We’ve all been exposed the seemingly growing population of homeless people, wherever we go. From small towns to big cities, they seem to be everywhere now. As we rush off to our jobs or appointments, we see them sleeping on bus benches, wandering around aimlessly on the streets, and panhandling in front of what seems to be every establishment we enter. We’re amazed (and sometimes amused) by how dirty and disheveled a human being can allow themselves to get. We might even be humored by watching someone carry on a lively conversation with themselves, although we are not completely oblivious to the fact that they suffer from a serious mental illness. It’s also not difficult to reason that some of them have an obvious substance abuse problem. They come in all different ages and colors; some are teenagers with purple hair and tattoos, some are old men with decades of…

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Water Woes

Panama has a lot going on, but in some ways it is still a developing country. It’s also growing at a rapid rate and the infrastructure sometimes struggles to keep up.

We are used to being without water for short periods (up to now, never more than a day), and we learned to keep water on hand. Many people have water storage tanks. Sometimes the water would be off because they are fixing something but it would come back on in the evening. Sometimes during the dry season the water would run low so we’d have rolling water outages, kind of like rolling blackouts. At other times we would have so much rain that the inlets that take water from the river would get clogged with mud and debris, and they would have to shut off the water while they cleared them. We could always tell that because the water would come back muddy at first.

The country has been working hard on the water systems. Millions of dollars have been allocated for improvements and to bring safe water as many people as possible. Things have improved here and we went through the last dry season with the water flowing almost all the time. But, Friday evening we noticed the water pressure was dropping, and then the flow stopped entirely.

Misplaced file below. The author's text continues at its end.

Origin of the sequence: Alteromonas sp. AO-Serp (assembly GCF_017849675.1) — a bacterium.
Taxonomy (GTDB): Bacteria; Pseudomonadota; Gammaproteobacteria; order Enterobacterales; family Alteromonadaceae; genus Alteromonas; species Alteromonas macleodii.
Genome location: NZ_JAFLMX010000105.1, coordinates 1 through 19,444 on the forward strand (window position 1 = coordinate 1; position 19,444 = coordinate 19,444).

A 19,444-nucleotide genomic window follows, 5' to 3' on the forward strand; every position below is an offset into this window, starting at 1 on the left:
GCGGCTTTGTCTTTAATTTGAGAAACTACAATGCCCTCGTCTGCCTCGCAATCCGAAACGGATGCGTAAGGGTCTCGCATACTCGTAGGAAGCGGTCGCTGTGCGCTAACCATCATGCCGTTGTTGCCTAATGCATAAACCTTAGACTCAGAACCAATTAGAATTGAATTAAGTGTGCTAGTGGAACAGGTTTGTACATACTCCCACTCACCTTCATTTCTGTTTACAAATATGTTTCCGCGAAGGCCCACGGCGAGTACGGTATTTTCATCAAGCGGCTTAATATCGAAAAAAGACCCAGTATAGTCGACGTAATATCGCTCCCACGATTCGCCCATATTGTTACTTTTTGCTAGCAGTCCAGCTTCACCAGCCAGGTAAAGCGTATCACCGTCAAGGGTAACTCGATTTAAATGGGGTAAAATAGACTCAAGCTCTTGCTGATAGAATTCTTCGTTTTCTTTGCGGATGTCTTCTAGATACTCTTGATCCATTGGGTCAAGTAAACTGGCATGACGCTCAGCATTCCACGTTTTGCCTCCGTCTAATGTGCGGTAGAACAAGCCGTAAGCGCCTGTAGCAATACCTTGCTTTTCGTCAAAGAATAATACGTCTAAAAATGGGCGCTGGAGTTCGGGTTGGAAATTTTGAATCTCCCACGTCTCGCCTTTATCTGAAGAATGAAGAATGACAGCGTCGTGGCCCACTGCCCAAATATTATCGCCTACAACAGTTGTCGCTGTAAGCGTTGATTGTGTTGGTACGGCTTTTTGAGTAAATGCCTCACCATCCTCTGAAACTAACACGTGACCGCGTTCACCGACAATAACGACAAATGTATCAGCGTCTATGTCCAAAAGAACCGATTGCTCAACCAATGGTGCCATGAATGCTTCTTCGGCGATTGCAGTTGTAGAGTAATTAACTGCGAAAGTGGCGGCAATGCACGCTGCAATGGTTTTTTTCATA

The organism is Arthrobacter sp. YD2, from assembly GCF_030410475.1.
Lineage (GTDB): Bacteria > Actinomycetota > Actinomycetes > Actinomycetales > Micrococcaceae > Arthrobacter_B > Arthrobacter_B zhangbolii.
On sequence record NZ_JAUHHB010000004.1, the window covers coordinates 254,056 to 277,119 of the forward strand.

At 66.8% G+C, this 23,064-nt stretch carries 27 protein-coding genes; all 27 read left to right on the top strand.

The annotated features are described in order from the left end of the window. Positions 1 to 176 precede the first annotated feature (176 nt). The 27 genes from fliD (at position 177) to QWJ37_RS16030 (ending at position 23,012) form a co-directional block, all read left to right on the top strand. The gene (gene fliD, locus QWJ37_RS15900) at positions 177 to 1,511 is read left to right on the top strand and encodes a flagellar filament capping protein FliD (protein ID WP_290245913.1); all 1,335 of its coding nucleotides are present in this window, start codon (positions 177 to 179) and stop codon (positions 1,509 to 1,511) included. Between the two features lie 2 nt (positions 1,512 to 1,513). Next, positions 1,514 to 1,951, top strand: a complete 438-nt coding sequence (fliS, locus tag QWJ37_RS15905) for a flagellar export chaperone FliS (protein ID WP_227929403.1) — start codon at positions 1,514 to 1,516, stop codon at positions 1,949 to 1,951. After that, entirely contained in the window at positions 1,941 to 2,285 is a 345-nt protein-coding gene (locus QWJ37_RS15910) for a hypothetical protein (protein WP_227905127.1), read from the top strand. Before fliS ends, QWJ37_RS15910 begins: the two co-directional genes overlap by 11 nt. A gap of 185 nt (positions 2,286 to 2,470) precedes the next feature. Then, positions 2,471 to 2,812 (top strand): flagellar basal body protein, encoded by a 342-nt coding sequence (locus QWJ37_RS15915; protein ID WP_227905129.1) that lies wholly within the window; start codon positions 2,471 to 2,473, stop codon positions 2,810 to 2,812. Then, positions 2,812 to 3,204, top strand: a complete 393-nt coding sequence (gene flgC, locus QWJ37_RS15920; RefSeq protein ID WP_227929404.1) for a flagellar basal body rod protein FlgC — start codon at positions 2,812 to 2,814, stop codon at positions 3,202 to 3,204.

It is now Monday afternoon and the water is still off. The whole neighborhood is out as well as some of the houses outside our neighborhood. Nobody knows what is going on. Yesterday a water truck came through and people came out with buckets, pails, gallon jugs, anything that would hold water and the truck filled them all.


It’s interesting to see the reactions of the people. They are grumbling a bit now because it’s going on for so long, but no one seems to be seriously upset. People are going to friends for water to bring home for themselves and neighbors in need. Neighbors went out ahead of the truck to alert other neighbors so everyone could get resupplied. Jokes are made about going to the river, but people do use the river if necessary. I myself have bathed in the river, and also in the rainwater pouring off the roof.

This sure makes you think of the millions of people who have no water in their homes, and who have to carry it home from some outside source. We take it so much for granted and I’m sure we use more than we really need.

I have learned that you can wash an entire day of dishes in a gallon of water. You can also bathe two people, including hair, in a gallon of water. You can flush the toilet with a gallon. I don’t know what it takes to wash clothes though. That can wait until we have water again.

If you are considering living in another country, especially one less developed than your home country, keep in mind that you may have to be flexible about some things. This is inconvenient but in the big picture, we still are very well off. And, meanwhile, they are considerate enough to send a water truck to help us out.